Reporting by Arthur Tokpah, ChildFund Guinea
Ebola has sickened an estimated 4,200 people in Africa, and as of Sept. 9, 2,288 people have died from the virus, according to the World Health Organization. The spread of Ebola remains most serious in Liberia, where there have been the most deaths. Also affected are Guinea, Nigeria and Sierra Leone. Senegal reported its first Ebola case last week, and officials in The Gambia are keeping close watch for cases, although none had been reported as of Sept. 9.
In Guinea, the situation appears to be stabilizing. As part of its strategy to fight the deadly Ebola virus, ChildFund Guinea identified and engaged community leaders to convey information to the public in three of Guinea’s affected communities.
These 108 leaders include imams, priests, a pastor, traditional healers and hunters — all of whom are respected and have influence within their communities. In March, as the outbreak began, ChildFund Guinea’s office held training workshops on conducting outreach campaigns, as well as identifying and referring people with suspected cases of Ebola to health facilities.
As a result, community members have received important information about good hygiene and preventive measures from people they know and trust. The training has concluded, but information sharing continues through local groups and one-on-one discussions at Guineans’ homes and houses of worship.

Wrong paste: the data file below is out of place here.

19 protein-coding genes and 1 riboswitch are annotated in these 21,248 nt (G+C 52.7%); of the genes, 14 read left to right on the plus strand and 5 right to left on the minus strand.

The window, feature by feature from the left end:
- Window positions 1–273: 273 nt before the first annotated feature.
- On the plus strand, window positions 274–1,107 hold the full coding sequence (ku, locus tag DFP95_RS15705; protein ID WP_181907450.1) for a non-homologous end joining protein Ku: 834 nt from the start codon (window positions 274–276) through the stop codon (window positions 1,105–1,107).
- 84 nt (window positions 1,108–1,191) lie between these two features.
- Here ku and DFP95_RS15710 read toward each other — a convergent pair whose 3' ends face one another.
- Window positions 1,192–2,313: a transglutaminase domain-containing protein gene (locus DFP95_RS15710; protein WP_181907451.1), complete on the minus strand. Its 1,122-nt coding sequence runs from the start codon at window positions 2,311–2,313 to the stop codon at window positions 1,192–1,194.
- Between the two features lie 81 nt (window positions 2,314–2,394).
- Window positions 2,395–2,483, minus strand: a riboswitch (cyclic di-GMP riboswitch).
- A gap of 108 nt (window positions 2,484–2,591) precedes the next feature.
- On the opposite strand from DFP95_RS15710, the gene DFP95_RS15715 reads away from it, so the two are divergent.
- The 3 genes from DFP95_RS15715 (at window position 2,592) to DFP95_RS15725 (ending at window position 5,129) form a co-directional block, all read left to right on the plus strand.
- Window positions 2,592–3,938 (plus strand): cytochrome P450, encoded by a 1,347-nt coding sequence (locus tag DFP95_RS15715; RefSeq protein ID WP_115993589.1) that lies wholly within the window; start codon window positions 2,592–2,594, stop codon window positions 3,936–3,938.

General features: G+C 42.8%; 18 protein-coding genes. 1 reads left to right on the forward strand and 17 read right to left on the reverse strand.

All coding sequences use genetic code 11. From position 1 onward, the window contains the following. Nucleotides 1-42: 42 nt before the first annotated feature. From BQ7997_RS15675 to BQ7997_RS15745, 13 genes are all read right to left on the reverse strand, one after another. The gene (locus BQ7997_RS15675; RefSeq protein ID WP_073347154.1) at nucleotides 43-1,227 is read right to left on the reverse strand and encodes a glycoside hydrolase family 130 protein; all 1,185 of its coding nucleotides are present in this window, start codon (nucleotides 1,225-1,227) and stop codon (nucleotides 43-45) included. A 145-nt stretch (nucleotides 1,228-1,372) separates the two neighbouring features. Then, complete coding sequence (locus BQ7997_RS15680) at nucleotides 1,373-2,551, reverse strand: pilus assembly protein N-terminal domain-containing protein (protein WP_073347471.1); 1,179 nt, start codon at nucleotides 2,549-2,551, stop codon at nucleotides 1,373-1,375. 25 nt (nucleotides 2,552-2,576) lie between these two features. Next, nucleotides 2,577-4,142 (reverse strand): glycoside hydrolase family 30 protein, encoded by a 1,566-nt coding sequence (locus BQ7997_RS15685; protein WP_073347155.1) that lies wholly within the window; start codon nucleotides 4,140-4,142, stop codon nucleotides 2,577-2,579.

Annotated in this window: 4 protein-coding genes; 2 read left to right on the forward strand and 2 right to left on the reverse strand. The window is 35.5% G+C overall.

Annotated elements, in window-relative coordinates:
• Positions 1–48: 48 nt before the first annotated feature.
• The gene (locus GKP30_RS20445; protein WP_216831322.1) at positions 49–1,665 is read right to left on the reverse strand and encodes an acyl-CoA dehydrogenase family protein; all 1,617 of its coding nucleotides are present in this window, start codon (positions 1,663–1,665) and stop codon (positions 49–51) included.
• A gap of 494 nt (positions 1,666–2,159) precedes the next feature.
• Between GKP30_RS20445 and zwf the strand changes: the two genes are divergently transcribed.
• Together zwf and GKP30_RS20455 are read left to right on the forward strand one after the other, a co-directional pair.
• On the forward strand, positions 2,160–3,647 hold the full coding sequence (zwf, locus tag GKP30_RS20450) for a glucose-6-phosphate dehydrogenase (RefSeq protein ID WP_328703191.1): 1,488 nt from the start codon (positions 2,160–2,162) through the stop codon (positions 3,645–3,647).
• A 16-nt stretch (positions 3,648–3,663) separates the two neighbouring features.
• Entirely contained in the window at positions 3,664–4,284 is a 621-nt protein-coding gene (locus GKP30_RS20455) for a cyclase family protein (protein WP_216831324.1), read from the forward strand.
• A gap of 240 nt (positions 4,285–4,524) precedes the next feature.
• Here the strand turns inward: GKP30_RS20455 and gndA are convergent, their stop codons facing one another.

To date, 35 traditional healers (10 in Kindia and 25 in Dabola) and 28 hunters involved in the project are actively continuing the efforts to contain the spread of Ebola in Guinea. These men are part of indigenous peoples, who trust them as caregivers of the land and of people. Because of their roles and influence, healers and hunters are critical to public awareness efforts.
This community-centered approach has created widespread trust and increased public support for the use of preventive measures.
The outreach campaign has yielded concrete results, as three people suspected of having the virus were referred to the Regional Hospital of Dabola. Unfortunately, these three patients died a few days later, but this intervention helped prevent further spread of the virus.
Since the end of March, no new cases have been reported in any of the communities where ChildFund works in Guinea. Nevertheless, community members continue to be vigilant and prepared to take action if they see anyone who has a suspected case of Ebola.
Read more about ChildFund’s efforts to prevent and contain Ebola in Guinea and other western African countries.
We often talk about how a lack of clean water affects many facets of a child’s life. He or she is likely to become sick, miss school and be exposed to danger, all because there is no source of fresh water nearby. But this video really shows the struggle. Here’s Aleyka, a girl from Ethiopia whose days are consumed by the quest for water for her family. Video by Jake Lyell.